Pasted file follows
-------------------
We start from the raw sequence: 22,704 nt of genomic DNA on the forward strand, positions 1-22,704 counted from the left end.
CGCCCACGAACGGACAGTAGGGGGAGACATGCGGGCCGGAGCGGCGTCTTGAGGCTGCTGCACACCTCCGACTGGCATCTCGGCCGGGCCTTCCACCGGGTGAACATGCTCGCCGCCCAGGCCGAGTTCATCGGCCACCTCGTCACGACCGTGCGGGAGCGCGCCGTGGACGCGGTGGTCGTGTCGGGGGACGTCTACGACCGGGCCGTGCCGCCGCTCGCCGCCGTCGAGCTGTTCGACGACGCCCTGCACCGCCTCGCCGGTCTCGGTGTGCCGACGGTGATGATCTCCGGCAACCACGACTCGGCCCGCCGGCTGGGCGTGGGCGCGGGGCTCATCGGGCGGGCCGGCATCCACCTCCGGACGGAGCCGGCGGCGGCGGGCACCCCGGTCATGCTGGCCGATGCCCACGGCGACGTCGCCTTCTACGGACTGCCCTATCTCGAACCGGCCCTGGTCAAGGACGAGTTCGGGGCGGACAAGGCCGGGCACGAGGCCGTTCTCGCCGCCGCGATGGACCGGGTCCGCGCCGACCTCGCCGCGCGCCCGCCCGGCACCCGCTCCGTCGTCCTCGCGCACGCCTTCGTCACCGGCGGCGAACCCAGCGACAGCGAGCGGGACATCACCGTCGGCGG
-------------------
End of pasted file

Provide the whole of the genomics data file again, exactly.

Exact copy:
We start from the raw sequence: 22,704 nt of genomic DNA on the forward strand, positions 1-22,704 counted from the left end.
CGCCCACGAACGGACAGTAGGGGGAGACATGCGGGCCGGAGCGGCGTCTTGAGGCTGCTGCACACCTCCGACTGGCATCTCGGCCGGGCCTTCCACCGGGTGAACATGCTCGCCGCCCAGGCCGAGTTCATCGGCCACCTCGTCACGACCGTGCGGGAGCGCGCCGTGGACGCGGTGGTCGTGTCGGGGGACGTCTACGACCGGGCCGTGCCGCCGCTCGCCGCCGTCGAGCTGTTCGACGACGCCCTGCACCGCCTCGCCGGTCTCGGTGTGCCGACGGTGATGATCTCCGGCAACCACGACTCGGCCCGCCGGCTGGGCGTGGGCGCGGGGCTCATCGGGCGGGCCGGCATCCACCTCCGGACGGAGCCGGCGGCGGCGGGCACCCCGGTCATGCTGGCCGATGCCCACGGCGACGTCGCCTTCTACGGACTGCCCTATCTCGAACCGGCCCTGGTCAAGGACGAGTTCGGGGCGGACAAGGCCGGGCACGAGGCCGTTCTCGCCGCCGCGATGGACCGGGTCCGCGCCGACCTCGCCGCGCGCCCGCCCGGCACCCGCTCCGTCGTCCTCGCGCACGCCTTCGTCACCGGCGGCGAACCCAGCGACAGCGAGCGGGACATCACCGTCGGCGG